Crest: An eagle issuant and reguardant Proper.
|Motto||CONSILIO NON IMPETU ("By Council, not by Force")|
|War cry||AGNEW! ("Agnew!")|
|District||Dumfries and Galloway|
|Sir Crispin Agnew|
|11th Baronet of Lochnaw|
|Historic seat||Lochnaw Castle|
The origin of the name Agnew is disputed, although it is generally asserted to have been Norman, from the Barony d'Agneaux. The Agnews first settled in England but later appear in Liddesdale, Scotland towards the end of the 12th century.
A separate origin has also been suggested through the Celtic natives of Ulster, the O'Gnimh, who were the hereditary poets or bards of the O'Neills of Clanaboy, and who acquired the anglicized name of Agnew. In English the name was first written as O'Gnyw and O'Gnew. This would give the Agnews a shared origin with the Clan Donald from Somerled, who was the 12th century King of the Isles.
15th and 16th centuries
Sir Patrick Agnew was MP for Wigtownshire from 1628 to 1633, and again from 1643 to 1647. On 28 July 1629 he was made a baronet of Nova Scotia. Agnew married Anne Stewart, daughter of the first Earl of Galloway. When he died in 1661, he was succeeded by his eldest son, Andrew, who would also be returned as MP for Wigtownshire. He had been created Sheriff of both Kirkcudbright and Wigtown in the 1650s, while Scotland was part of the Protectorate with England.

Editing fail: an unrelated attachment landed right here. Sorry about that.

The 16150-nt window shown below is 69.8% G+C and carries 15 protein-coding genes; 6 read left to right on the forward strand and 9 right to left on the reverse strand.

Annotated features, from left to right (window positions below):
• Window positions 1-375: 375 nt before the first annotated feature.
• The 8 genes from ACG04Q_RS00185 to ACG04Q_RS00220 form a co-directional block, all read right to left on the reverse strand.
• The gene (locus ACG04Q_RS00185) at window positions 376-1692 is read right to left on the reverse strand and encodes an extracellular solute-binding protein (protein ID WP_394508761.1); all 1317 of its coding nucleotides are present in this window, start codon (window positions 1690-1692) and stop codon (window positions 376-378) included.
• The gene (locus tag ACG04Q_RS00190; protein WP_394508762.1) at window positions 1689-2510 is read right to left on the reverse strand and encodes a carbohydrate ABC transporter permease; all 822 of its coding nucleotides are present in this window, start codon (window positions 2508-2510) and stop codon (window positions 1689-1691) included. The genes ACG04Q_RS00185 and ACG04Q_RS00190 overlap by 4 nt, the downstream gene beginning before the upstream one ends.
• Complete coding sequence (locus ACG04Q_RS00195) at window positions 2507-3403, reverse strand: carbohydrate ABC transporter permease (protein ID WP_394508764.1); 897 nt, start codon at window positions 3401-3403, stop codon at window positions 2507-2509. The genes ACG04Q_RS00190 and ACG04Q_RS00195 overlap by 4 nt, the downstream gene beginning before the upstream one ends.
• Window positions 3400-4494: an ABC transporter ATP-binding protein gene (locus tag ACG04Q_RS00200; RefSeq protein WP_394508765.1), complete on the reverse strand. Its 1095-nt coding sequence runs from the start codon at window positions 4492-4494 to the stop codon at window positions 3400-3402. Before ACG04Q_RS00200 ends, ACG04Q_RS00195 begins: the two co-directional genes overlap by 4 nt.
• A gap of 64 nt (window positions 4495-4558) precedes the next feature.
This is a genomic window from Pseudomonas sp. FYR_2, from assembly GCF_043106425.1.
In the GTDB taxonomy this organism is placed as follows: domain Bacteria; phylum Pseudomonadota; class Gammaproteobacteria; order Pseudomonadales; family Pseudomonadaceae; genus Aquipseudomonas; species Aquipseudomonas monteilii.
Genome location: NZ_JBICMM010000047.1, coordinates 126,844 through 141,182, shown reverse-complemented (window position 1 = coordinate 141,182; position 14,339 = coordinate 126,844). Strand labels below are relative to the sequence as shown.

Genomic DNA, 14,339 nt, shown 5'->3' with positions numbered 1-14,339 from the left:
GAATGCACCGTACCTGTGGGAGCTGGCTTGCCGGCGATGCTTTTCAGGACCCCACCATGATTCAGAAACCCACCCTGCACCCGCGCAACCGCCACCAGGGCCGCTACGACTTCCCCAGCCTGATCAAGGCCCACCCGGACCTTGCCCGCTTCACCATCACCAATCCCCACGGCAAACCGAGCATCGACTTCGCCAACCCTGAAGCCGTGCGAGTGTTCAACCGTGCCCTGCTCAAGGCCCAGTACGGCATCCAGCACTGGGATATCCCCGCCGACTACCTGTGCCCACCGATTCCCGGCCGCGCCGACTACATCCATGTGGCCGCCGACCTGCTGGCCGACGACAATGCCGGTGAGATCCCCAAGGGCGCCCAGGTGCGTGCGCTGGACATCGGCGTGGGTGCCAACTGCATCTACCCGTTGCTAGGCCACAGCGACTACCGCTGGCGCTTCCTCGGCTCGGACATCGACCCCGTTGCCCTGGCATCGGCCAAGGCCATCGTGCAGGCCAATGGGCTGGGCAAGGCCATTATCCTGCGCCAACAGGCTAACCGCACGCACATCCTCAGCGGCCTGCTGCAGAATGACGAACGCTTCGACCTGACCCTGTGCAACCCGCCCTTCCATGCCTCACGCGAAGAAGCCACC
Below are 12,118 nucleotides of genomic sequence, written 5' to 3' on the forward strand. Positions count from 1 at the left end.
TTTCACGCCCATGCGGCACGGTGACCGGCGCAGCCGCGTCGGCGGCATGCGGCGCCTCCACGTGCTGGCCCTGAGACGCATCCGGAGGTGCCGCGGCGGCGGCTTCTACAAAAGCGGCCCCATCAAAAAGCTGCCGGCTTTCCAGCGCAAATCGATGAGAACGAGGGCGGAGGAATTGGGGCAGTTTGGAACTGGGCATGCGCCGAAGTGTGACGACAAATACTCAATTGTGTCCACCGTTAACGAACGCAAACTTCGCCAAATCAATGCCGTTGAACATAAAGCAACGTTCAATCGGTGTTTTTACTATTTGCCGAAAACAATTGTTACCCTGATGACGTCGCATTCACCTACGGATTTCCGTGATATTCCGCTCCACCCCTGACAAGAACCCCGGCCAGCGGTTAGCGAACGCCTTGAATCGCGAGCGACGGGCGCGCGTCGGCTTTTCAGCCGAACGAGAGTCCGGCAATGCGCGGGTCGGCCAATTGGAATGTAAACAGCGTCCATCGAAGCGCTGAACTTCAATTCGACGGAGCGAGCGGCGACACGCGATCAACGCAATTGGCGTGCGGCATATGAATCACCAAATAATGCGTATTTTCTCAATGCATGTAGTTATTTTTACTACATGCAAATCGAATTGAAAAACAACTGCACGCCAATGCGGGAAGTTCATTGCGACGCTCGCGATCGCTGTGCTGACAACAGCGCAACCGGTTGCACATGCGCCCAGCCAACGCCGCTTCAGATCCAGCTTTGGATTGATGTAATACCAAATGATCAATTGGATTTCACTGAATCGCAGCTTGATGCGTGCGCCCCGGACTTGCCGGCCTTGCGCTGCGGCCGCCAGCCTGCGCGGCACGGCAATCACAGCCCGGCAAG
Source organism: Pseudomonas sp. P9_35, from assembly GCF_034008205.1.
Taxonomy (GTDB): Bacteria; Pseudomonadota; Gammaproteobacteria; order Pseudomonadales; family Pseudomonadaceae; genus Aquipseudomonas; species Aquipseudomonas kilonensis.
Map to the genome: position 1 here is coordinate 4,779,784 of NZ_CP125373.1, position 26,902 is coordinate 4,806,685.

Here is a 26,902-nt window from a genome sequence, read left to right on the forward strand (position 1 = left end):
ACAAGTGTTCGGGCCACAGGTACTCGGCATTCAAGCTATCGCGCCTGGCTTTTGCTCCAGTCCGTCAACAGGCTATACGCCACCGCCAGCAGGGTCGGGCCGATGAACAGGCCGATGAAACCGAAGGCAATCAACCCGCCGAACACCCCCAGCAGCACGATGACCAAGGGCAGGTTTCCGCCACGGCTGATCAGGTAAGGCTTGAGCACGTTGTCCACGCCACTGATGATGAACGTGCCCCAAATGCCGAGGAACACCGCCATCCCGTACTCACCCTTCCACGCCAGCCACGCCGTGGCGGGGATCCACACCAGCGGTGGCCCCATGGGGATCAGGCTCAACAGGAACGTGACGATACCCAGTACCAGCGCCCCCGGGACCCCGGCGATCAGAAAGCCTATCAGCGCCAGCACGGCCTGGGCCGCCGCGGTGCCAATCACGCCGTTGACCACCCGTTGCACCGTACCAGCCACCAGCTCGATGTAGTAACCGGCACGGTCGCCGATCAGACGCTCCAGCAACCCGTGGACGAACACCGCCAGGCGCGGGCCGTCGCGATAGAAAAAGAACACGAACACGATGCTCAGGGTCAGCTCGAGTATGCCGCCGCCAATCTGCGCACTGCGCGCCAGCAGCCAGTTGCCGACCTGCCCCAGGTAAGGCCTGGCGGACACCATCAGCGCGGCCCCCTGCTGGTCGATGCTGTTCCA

Andrew Agnew, the fifth Baronet, married a kinswoman, Eleanor Agnew of Lochryan, with whom he had twenty one children. He was a distinguished soldier commanding the 21st Foot (which later became the Royal Scots Fusiliers) against the French at the Battle of Dettingen in 1743. King George II of Great Britain, the last British monarch to lead troops in battle, remarked to Agnew that French cavalry had been let among his regiment. Sir Andrew replied, "Yes, please your Majesty, but they didna win back again".
During the Jacobite rising of 1745 the Clan Agnew continued their support of the British Government. Sir Andrew held Blair Castle, seat of the Duke of Atholl, against Jacobite forces. Agnew's forces were near starvation when Charles Edward Stuart called the Jacobite forces to retreat to Inverness to meet the advance of Prince William Augustus, Duke of Cumberland. See main article: Siege of Blair Castle.
- Way, George and Squire, Romily. (1994). Collins Scottish Clan & Family Encyclopedia. (Foreword by The Rt Hon. The Earl of Elgin KT, Convenor, The Standing Council of Scottish Chiefs). pp. 64 - 65.
- The Scots magazine and Edinburgh literary miscellany, Volume 70, Part 1 (1808).